Former traffic reporter finds herself on receiving end of charity.

CHICAGO (CBS) – It’s a hallmark of the holiday season: giving to charity. Donations are down and requests are up; even among people who never expect to need a helping hand. CBS 2’s Roseanne Tellez introduces us to one of them.

“I never, ever, thought that I’d have to ask for help from anybody,” said Sheila White. “And I think that people are realizing that it’s a lot closer than they think.”

Just a few years ago, Sheila White was flying high as the Fox 32 traffic reporter. But after leaving the station, a messy divorce and a medical issue, she hit bottom.

“Because I was a part-time worker, I had no benefits, nothing,” said White. “The first time I made the phone call to ask for help, I couldn’t talk. I began to cry and I couldn’t even speak.”

She decided to reach out to The Salvation Army.

“They were so wonderful, so incredibly wonderful,” said White. “They helped with my son’s child care fees. They helped with my rent. I just could not believe that I was in this situation.”

White represents a whole new category of client. The person who used to give, but now receives help from The Salvation Army.

“I think right now there are a lot of families that are facing some long-lasting crisis for the first time in their lives” said Col. Ralph Bukiewicz with The Salvation Army.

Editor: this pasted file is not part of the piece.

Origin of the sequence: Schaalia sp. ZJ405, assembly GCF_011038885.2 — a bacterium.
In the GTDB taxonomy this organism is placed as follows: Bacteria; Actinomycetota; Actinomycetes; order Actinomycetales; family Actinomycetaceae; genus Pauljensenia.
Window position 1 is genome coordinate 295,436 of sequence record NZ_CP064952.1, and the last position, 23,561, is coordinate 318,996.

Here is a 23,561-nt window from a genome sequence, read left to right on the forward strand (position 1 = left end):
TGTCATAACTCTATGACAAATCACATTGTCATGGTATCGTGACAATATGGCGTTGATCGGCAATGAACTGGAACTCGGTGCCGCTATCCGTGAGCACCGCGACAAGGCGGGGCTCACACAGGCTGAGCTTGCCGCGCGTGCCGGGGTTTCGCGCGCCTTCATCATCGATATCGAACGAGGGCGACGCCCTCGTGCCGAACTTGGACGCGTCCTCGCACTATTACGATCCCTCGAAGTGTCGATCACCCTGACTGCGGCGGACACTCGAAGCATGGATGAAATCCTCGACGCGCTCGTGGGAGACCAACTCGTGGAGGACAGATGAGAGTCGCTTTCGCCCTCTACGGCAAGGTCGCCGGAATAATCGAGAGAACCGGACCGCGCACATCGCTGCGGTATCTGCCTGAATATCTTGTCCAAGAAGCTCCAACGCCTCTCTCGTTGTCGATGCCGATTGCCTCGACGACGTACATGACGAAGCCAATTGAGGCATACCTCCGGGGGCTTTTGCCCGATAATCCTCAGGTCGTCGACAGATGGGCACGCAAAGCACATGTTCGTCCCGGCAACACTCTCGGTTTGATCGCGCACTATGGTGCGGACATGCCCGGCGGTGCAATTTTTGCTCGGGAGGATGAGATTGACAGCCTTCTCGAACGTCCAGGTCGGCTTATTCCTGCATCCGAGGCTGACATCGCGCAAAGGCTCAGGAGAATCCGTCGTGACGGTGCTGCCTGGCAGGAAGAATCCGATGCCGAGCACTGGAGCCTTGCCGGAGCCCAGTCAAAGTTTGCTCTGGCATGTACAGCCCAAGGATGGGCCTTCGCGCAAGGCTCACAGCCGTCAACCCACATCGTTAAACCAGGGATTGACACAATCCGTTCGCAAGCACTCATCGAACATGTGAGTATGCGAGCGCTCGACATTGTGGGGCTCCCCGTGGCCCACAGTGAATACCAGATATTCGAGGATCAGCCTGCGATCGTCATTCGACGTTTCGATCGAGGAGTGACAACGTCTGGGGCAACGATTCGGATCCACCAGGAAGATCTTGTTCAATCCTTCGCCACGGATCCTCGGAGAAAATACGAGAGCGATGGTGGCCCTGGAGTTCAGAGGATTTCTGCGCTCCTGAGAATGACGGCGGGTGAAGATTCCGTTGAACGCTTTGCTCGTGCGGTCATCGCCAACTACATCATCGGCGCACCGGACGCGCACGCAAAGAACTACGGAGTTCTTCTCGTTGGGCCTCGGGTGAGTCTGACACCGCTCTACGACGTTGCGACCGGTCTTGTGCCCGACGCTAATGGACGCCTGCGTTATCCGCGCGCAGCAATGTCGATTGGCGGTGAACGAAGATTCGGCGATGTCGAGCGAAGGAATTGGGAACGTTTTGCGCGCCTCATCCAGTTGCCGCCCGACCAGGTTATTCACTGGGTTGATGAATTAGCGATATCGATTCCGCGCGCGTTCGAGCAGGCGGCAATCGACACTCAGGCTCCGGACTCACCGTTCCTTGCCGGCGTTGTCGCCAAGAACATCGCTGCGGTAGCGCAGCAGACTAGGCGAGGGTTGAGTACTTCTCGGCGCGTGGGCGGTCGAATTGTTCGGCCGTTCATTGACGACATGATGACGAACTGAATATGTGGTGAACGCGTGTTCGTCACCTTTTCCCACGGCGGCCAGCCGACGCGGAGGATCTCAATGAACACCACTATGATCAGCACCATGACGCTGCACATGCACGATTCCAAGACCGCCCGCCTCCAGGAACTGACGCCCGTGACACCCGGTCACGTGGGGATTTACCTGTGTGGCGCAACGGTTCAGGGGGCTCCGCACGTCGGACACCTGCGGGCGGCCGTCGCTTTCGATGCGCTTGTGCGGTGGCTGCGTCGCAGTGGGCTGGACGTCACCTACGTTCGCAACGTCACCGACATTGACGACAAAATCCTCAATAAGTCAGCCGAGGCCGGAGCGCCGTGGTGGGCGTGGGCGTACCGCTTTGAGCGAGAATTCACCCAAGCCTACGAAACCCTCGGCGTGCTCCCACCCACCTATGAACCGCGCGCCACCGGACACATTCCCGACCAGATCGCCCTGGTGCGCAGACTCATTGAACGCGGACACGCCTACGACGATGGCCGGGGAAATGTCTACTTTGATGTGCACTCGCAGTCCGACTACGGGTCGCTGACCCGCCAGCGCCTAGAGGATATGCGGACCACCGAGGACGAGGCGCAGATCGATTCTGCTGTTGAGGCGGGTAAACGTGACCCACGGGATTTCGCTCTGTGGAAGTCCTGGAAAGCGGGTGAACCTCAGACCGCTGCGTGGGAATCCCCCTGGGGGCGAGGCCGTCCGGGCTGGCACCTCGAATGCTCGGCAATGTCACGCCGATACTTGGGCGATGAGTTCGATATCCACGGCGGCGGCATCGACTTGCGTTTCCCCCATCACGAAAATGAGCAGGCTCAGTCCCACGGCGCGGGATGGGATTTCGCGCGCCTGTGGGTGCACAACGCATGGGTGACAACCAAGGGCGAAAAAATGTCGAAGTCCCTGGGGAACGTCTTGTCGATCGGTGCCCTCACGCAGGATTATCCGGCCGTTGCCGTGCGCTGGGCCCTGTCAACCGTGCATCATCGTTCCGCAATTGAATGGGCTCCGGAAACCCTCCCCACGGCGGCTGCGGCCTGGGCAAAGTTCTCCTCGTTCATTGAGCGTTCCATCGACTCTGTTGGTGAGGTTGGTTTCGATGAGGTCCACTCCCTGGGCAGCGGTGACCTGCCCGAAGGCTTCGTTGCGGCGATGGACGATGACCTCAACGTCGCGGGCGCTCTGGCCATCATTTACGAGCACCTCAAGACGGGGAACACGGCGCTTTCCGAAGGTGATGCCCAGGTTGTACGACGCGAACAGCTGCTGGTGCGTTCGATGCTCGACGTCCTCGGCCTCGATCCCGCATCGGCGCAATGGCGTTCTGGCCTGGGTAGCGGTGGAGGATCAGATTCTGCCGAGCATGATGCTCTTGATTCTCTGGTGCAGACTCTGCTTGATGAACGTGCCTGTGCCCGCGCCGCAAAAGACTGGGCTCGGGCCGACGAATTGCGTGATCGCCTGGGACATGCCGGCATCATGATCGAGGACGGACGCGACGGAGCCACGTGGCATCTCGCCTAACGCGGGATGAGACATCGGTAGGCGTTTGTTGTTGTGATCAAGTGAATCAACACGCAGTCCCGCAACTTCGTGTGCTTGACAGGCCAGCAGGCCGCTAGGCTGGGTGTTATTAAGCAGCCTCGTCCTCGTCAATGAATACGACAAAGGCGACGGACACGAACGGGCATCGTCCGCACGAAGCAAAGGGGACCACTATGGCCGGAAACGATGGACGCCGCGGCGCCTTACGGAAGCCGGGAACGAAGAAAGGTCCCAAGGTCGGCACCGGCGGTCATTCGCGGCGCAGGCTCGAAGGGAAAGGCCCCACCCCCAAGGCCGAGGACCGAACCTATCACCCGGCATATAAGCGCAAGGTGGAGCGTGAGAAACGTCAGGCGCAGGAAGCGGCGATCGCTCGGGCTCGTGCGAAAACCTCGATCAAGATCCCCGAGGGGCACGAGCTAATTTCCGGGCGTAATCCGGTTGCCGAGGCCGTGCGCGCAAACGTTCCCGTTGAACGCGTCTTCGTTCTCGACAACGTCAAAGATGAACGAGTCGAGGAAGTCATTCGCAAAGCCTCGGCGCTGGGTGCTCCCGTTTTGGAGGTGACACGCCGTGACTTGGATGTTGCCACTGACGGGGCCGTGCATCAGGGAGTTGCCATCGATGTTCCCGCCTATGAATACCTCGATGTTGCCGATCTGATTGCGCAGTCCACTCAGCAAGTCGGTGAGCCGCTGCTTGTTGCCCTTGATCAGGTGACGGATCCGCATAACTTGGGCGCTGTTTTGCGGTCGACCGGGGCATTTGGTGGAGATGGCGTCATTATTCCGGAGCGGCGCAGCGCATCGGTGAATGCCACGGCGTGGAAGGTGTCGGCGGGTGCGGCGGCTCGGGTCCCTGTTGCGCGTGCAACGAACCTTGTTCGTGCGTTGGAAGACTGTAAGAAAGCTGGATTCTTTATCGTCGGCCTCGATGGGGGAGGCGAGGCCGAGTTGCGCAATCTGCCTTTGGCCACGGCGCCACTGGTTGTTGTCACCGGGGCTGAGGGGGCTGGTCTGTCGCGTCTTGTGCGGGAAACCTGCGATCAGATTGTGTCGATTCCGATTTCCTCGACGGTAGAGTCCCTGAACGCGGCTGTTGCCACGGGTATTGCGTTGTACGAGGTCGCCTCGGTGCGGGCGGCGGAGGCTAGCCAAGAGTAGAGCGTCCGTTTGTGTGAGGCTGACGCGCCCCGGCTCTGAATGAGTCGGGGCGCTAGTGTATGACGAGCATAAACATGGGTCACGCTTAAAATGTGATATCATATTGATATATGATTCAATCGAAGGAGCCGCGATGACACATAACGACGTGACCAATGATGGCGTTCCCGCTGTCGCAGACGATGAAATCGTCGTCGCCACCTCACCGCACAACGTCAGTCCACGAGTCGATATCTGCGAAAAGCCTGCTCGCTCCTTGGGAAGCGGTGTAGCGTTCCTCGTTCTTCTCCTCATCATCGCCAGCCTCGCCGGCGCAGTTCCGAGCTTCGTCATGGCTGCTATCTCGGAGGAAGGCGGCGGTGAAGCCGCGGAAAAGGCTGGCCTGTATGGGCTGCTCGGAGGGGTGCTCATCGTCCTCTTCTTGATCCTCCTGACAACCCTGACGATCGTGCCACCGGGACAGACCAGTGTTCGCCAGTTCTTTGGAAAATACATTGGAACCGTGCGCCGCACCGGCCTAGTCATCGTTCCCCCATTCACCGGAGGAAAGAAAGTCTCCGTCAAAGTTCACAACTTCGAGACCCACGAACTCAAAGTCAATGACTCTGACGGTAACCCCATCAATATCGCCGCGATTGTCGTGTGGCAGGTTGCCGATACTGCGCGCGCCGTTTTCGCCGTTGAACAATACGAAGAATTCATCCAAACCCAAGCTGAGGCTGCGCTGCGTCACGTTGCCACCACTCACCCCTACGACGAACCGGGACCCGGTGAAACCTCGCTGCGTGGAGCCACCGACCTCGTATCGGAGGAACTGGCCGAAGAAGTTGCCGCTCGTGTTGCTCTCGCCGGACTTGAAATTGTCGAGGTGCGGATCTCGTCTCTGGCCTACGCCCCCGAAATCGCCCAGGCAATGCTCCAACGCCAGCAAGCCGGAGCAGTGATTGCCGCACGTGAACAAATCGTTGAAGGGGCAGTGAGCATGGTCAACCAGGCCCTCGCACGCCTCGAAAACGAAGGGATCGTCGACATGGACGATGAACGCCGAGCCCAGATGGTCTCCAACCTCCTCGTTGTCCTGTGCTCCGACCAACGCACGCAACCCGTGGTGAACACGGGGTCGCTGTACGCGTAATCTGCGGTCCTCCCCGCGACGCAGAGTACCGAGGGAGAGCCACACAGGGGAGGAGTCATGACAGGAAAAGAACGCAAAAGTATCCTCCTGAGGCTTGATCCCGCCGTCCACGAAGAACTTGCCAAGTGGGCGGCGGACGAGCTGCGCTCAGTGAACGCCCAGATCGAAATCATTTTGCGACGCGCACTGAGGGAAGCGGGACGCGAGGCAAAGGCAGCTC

Demand is up nearly 400 percent in some parts of the city, for basic necessities, like food.

“Especially during Christmas, we’re providing toys, warm winter garments, baskets of food, and a whole variety of other parties and services throughout the city,” Bukiewicz said.

Yet, the donations to those red kettles is down some 10 percent over last year.

White wants people to know their gifts to charity make a huge difference. She says she feels like she is over the worst.

“Oh my goodness, my comeback is going to be better than Tina Turner’s. I’m serious!” said White.

The whole humbling experience has given her the guts to pursue her passion: singing.

We talked to other charities like the American Cancer Society and the Muscular Dystrophy Association, and they all say they are having to work harder for donations.

In some cases, more people are giving, but in smaller amounts. And need is great everywhere.

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